Saudi Aramco and the Public Investment Fund (PIF) are planning to create a super contractor with local and international construction companies for the delivery of major infrastructure projects in the kingdom.

The proposed company will be 25 per cent owned by Saudi Aramco, 25 per cent by PIF, 25 per cent by a local contractor, and 25 per cent by an international contractor.

It is understood that Aramco and PIF received expressions of interest from selected local and international contractors at the end of September. Seven local firms expressed interest. They are: Al-Bawani, Al-Mabani General Contractors Company, Al-Muhadib Contracting, Al-Rashid Trading & Contracting Company, Al-Yamama, Azmeel Contracting, El-Seif Engineering Company, and Nesma & Partners Contracting Company.

For international contractors, it is understood that 25 construction companies were invited to express interest.

Once established, the contracting company will be tasked with delivering infrastructure projects across the kingdom and will fill the void left by the traditional heavyweights of Saudi construction: Saudi Binladin Group and Saudi Oger – both of which have had financial difficulties in recent years and have been forced to scale back their operations.

Certainty of delivery and the availability of contracting resources is becoming a growing concern in the kingdom as the National Transformation Plan (NTP) and Vision 2030 rapidly move from economic restructuring towards actual projects and construction work on site.

In recent months there has been a string of awards for airport public-private partnerships (PPPs), and other PPP deals have been tendered. More recently the PIF has launched a series of major new development schemes such as the Red Sea Project, New Jeddah Downtown, an entertainment city on the outskirts of Riyadh, as well as projects in Medina and Mecca.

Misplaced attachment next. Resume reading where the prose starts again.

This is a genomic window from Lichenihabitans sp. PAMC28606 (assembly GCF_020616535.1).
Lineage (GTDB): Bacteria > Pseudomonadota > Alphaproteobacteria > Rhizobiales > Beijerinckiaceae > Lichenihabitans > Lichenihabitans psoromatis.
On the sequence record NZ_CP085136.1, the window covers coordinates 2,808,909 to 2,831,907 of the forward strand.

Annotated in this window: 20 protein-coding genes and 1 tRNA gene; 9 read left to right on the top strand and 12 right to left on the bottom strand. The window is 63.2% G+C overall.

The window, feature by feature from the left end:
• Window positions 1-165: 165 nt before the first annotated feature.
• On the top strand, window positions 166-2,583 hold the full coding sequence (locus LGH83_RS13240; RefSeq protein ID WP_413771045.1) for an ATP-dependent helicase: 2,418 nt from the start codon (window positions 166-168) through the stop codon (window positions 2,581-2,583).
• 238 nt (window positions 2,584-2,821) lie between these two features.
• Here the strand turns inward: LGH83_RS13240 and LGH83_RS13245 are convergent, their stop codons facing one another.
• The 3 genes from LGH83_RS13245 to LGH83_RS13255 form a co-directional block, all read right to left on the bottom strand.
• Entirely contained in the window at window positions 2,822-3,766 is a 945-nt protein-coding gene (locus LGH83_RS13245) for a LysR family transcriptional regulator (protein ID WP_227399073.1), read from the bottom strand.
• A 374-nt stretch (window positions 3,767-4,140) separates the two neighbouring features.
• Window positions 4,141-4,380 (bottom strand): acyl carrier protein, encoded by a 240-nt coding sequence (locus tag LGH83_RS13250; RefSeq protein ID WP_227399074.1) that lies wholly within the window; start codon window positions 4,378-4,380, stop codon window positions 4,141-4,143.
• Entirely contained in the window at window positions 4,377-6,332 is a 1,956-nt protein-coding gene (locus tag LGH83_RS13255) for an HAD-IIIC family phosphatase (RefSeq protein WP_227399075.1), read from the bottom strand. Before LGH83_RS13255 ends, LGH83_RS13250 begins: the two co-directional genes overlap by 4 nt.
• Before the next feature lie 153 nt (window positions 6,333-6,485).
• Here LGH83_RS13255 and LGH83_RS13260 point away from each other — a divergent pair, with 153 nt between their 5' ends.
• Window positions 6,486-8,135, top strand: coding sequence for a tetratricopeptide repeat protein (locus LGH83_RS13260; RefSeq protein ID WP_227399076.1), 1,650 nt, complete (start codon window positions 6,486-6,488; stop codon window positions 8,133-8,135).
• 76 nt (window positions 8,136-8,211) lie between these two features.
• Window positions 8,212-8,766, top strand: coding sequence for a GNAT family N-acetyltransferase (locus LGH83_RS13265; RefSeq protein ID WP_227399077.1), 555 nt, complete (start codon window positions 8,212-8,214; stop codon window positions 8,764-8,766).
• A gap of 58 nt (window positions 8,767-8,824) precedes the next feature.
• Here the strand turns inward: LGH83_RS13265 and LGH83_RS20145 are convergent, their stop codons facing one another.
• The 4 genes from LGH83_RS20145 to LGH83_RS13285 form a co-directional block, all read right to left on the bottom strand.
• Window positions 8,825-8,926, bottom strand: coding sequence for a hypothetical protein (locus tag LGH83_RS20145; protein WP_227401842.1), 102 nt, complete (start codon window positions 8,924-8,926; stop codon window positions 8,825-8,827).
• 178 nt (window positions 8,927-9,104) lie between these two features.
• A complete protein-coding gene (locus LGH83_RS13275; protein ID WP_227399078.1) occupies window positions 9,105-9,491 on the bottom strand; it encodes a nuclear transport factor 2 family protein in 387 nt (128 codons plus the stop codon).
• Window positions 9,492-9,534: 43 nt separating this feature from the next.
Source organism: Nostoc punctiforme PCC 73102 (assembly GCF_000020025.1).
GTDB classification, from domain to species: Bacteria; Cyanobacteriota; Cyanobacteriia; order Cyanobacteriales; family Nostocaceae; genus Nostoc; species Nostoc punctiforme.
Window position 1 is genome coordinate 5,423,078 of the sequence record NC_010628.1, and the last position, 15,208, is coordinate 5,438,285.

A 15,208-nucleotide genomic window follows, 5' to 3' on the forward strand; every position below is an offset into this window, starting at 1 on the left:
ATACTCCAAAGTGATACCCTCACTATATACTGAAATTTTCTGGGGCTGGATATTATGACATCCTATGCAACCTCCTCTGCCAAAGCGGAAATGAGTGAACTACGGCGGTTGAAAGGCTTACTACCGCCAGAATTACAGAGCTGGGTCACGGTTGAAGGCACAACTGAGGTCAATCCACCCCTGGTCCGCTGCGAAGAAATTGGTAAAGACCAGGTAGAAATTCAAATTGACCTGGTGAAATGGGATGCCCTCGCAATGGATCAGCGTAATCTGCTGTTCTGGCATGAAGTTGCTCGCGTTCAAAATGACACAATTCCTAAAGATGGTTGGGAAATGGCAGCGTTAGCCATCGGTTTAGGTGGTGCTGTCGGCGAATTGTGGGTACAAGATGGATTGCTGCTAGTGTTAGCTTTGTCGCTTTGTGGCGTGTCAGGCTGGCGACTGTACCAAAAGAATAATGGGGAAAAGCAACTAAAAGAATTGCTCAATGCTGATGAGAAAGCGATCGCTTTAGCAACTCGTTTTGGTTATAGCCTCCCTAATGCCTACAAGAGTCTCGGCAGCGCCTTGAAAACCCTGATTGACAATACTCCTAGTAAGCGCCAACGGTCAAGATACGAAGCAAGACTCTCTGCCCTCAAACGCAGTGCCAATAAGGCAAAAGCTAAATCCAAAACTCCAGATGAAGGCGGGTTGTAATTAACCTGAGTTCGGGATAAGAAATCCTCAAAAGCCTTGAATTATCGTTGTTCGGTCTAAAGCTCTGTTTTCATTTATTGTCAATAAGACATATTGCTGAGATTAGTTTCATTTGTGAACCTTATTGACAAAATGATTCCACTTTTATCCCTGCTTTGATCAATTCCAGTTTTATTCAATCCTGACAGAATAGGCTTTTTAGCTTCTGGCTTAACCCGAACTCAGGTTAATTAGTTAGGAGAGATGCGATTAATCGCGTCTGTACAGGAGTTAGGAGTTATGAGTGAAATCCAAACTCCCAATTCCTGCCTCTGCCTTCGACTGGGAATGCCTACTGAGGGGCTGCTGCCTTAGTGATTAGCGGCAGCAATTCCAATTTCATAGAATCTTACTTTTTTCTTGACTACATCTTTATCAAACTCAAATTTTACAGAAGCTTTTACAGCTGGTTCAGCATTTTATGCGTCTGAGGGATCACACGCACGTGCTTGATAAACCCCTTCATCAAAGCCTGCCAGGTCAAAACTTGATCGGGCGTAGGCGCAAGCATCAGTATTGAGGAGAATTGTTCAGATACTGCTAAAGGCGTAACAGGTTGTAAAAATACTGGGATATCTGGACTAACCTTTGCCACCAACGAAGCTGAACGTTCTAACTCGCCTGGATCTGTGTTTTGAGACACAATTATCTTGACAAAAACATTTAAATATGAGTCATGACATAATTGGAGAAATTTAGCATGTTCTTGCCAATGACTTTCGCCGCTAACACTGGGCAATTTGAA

Combined these projects involve building billions of dollars of new infrastructure, and more project launches and tenders are expected over the coming months.

The move by Aramco and PIF to establish a construction company echoes an earlier move by Aramco to create a project management company with an international partner. In May this year it agreed with US-based Jacobs to form a joint venture company based in Saudi Arabia to provide programme and construction management services for social infrastructure projects in the kingdom.

That company’s services will include a full-spectrum of project and construction management services across all phases of the project lifecycle for social infrastructure projects. The company will also help train and help create quality jobs for Saudi nationals.

The new body is expected to sell its services to other government bodies in Saudi Arabia that are developing infrastructure. It is estimated that the potential workload will require some 15,000 staff.

The project management company will also take considerable strain away from Aramco, which in recent years has been relied upon to manage some of the kingdom’s biggest construction projects.